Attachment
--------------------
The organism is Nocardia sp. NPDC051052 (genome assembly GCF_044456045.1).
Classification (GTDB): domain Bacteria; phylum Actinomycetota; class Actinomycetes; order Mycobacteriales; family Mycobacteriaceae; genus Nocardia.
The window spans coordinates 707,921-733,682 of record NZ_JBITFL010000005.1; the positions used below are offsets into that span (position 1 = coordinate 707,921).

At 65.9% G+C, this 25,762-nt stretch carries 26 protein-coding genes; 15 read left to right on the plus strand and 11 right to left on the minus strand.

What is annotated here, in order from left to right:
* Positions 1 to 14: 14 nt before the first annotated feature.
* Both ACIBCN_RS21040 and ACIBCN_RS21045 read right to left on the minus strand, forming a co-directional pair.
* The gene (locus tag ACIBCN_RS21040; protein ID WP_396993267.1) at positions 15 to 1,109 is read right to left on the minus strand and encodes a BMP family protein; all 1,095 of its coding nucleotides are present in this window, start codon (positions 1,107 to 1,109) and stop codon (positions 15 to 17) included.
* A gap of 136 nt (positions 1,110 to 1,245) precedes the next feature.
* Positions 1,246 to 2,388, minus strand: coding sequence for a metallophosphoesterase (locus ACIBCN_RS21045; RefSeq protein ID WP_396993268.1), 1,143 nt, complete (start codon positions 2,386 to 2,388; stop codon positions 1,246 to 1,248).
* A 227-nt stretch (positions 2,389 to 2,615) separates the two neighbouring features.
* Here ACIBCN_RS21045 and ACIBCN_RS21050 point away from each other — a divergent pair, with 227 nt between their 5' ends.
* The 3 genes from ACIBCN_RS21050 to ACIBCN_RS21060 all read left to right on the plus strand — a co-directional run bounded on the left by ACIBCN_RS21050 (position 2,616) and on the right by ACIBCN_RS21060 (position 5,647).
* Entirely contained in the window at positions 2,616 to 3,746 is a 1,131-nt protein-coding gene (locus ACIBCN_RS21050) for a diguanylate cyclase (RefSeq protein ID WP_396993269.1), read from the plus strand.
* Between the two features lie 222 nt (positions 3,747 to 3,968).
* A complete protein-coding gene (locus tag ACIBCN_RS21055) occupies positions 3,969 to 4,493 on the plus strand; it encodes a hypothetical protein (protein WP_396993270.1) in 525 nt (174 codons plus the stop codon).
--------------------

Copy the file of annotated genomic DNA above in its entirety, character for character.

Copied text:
The organism is Nocardia sp. NPDC051052 (genome assembly GCF_044456045.1).
Classification (GTDB): domain Bacteria; phylum Actinomycetota; class Actinomycetes; order Mycobacteriales; family Mycobacteriaceae; genus Nocardia.
The window spans coordinates 707,921-733,682 of record NZ_JBITFL010000005.1; the positions used below are offsets into that span (position 1 = coordinate 707,921).

At 65.9% G+C, this 25,762-nt stretch carries 26 protein-coding genes; 15 read left to right on the plus strand and 11 right to left on the minus strand.

What is annotated here, in order from left to right:
* Positions 1 to 14: 14 nt before the first annotated feature.
* Both ACIBCN_RS21040 and ACIBCN_RS21045 read right to left on the minus strand, forming a co-directional pair.
* The gene (locus tag ACIBCN_RS21040; protein ID WP_396993267.1) at positions 15 to 1,109 is read right to left on the minus strand and encodes a BMP family protein; all 1,095 of its coding nucleotides are present in this window, start codon (positions 1,107 to 1,109) and stop codon (positions 15 to 17) included.
* A gap of 136 nt (positions 1,110 to 1,245) precedes the next feature.
* Positions 1,246 to 2,388, minus strand: coding sequence for a metallophosphoesterase (locus ACIBCN_RS21045; RefSeq protein ID WP_396993268.1), 1,143 nt, complete (start codon positions 2,386 to 2,388; stop codon positions 1,246 to 1,248).
* A 227-nt stretch (positions 2,389 to 2,615) separates the two neighbouring features.
* Here ACIBCN_RS21045 and ACIBCN_RS21050 point away from each other — a divergent pair, with 227 nt between their 5' ends.
* The 3 genes from ACIBCN_RS21050 to ACIBCN_RS21060 all read left to right on the plus strand — a co-directional run bounded on the left by ACIBCN_RS21050 (position 2,616) and on the right by ACIBCN_RS21060 (position 5,647).
* Entirely contained in the window at positions 2,616 to 3,746 is a 1,131-nt protein-coding gene (locus ACIBCN_RS21050) for a diguanylate cyclase (RefSeq protein ID WP_396993269.1), read from the plus strand.
* Between the two features lie 222 nt (positions 3,747 to 3,968).
* A complete protein-coding gene (locus tag ACIBCN_RS21055) occupies positions 3,969 to 4,493 on the plus strand; it encodes a hypothetical protein (protein WP_396993270.1) in 525 nt (174 codons plus the stop codon).